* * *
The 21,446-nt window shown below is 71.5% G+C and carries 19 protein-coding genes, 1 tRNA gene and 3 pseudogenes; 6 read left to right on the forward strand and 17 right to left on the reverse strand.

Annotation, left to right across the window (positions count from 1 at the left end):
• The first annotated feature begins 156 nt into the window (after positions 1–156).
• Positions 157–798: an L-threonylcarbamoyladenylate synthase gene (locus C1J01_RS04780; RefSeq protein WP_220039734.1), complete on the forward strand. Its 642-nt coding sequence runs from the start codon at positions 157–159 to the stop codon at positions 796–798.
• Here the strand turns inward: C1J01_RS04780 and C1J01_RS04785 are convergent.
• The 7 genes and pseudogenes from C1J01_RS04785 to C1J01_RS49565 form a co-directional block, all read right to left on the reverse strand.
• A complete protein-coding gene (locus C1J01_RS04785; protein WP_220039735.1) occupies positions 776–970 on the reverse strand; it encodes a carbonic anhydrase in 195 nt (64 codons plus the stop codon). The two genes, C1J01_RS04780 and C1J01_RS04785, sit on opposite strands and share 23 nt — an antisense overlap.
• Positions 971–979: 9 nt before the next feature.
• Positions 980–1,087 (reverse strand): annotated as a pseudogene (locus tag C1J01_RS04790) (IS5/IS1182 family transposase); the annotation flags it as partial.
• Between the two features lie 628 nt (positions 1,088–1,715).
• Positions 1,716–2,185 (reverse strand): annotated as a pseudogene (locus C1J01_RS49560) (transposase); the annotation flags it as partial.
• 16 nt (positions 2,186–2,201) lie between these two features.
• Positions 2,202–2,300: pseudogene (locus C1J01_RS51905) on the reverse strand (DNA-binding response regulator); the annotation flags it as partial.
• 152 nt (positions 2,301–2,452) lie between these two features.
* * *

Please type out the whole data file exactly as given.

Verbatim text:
The 21,446-nt window shown below is 71.5% G+C and carries 19 protein-coding genes, 1 tRNA gene and 3 pseudogenes; 6 read left to right on the forward strand and 17 right to left on the reverse strand.

Annotation, left to right across the window (positions count from 1 at the left end):
• The first annotated feature begins 156 nt into the window (after positions 1–156).
• Positions 157–798: an L-threonylcarbamoyladenylate synthase gene (locus C1J01_RS04780; RefSeq protein WP_220039734.1), complete on the forward strand. Its 642-nt coding sequence runs from the start codon at positions 157–159 to the stop codon at positions 796–798.
• Here the strand turns inward: C1J01_RS04780 and C1J01_RS04785 are convergent.
• The 7 genes and pseudogenes from C1J01_RS04785 to C1J01_RS49565 form a co-directional block, all read right to left on the reverse strand.
• A complete protein-coding gene (locus C1J01_RS04785; protein WP_220039735.1) occupies positions 776–970 on the reverse strand; it encodes a carbonic anhydrase in 195 nt (64 codons plus the stop codon). The two genes, C1J01_RS04780 and C1J01_RS04785, sit on opposite strands and share 23 nt — an antisense overlap.
• Positions 971–979: 9 nt before the next feature.
• Positions 980–1,087 (reverse strand): annotated as a pseudogene (locus tag C1J01_RS04790) (IS5/IS1182 family transposase); the annotation flags it as partial.
• Between the two features lie 628 nt (positions 1,088–1,715).
• Positions 1,716–2,185 (reverse strand): annotated as a pseudogene (locus C1J01_RS49560) (transposase); the annotation flags it as partial.
• 16 nt (positions 2,186–2,201) lie between these two features.
• Positions 2,202–2,300: pseudogene (locus C1J01_RS51905) on the reverse strand (DNA-binding response regulator); the annotation flags it as partial.
• 152 nt (positions 2,301–2,452) lie between these two features.